JavaScript must be enabled in order for you to use the Site in standard view. However, it seems JavaScript is either disabled or not supported by your browser. To use standard view, enable JavaScript by changing your browser options.

| Last Updated:06/07/2020

Latest News


Two tigers die after eating poisoned at boar Anamalai Tiger Reserve

Two tigers die after eating poisoned at boar Anamalai Tiger Reserve

The Times  of India, Tamil Nadu, 10th April, 2020


POLLACHI: Two 10 year old tigers, a male and female, died after feeding on the carcass of a poisoned wild boar at Pollachi in Anamalai Tiger Reserve.


The carcasses of the two tigers and the half-eaten boar were found on Wednesday within a one-km radious along a jungle stream in the core zone of the ATR at a place called Uppumanthittu. Forest official ruled out the poaching as all the body parts of the tigers were intact.


Postmortem and circumstantial evidence point out that the tigers ingested the poison den carcass of a wild boar resulting in death, said Debasis Jana, Additional principal conservator of forest and field director of ATR. Forest officials, however, ruled out the possibility of wild boar being used as a bait to kill the tigers.


First instance of tiger poisoning at Anamalai reserve, say experts.The official said, I suspect the wild boar was the target, but unfortunately we have lost two tigers. Nevertheless, we have taken the incident very seriously, he said.


The forest officials have started inquiry to find those who poisoned the boar.The death of two tigers is considered a huge loss to ATR, one of the youngest tiger reserve in the country with a relatively thin tiger population.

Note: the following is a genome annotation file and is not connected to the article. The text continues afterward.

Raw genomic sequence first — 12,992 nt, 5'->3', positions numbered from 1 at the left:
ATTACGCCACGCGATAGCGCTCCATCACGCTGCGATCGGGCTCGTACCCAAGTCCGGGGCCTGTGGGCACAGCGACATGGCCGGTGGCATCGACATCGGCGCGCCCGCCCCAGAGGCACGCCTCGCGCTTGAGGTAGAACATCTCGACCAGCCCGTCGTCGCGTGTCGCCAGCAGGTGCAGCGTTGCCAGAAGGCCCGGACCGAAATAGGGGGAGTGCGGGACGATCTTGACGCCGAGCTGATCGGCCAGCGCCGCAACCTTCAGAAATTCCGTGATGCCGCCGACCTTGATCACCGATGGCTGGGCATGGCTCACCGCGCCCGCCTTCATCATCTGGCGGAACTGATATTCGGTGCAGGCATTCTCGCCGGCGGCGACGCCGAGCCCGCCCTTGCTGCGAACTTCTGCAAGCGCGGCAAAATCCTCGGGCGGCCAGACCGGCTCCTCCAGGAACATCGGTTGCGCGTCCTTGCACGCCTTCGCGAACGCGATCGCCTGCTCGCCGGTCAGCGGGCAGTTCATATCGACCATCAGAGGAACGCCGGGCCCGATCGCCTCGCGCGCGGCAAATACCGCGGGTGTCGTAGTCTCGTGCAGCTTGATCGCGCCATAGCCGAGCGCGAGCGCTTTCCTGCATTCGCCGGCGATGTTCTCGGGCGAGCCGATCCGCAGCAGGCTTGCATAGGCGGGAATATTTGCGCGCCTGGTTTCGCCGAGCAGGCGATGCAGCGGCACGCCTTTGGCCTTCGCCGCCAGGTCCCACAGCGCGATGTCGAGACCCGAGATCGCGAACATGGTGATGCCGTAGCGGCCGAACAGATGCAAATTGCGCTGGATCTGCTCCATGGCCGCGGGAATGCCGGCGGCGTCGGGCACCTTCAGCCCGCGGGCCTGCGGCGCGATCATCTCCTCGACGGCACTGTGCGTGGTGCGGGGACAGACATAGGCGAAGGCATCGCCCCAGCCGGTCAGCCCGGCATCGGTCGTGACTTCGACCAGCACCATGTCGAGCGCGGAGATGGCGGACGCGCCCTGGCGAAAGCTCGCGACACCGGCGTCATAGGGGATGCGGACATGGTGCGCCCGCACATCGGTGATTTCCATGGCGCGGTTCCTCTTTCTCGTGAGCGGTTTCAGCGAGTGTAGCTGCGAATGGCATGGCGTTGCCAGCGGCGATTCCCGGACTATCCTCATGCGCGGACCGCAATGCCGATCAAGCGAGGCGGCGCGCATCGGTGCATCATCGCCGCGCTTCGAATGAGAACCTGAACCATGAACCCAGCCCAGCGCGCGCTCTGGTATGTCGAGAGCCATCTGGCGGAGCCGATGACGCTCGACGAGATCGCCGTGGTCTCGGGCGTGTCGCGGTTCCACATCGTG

The two could be a mating pair. This is the first tinme we are coming across tiger being killed due to poisoning in ATR, said Osai Kalidas, environmentalist, who visited the spot and was present during the postmortem on Thursday.


Samples were collected form the carcasses and sent to forensic analysis. The postmortem was conducted as per the National Tiger Conservation Authority guidelines. The carcasses were then burnt, said ATR deputy director Arokiaraj Xavier. Forest staff patrolling Pothamadai circle spotted the carcass of a male tiger first. within a few minutes they spotted the second carcass and the wild boar, all along the pungan odai, a jungle stream. Though there were no human habitations close by, except for a  tribal settlement a few km away, there were farmlands on either side of the stream.


In January, a few villagers in Sethumadai had complained that five goats and a calf was lifted by a tiger. But forest officials as well environmentalists say tigers were never a problem in the region.


It could have been a  leopard that lifted the livestock. But wild were a bigger menace for farmers, said a forest officer.Forest officially say the dosage of poison used to kill the wild boar could have been very strong.


The poison had hit the tigers within minutes  after they swallowed the flesh of the wild boar, Jana said. But the nature of the poison could be ascertained only after a forensic lab test, he said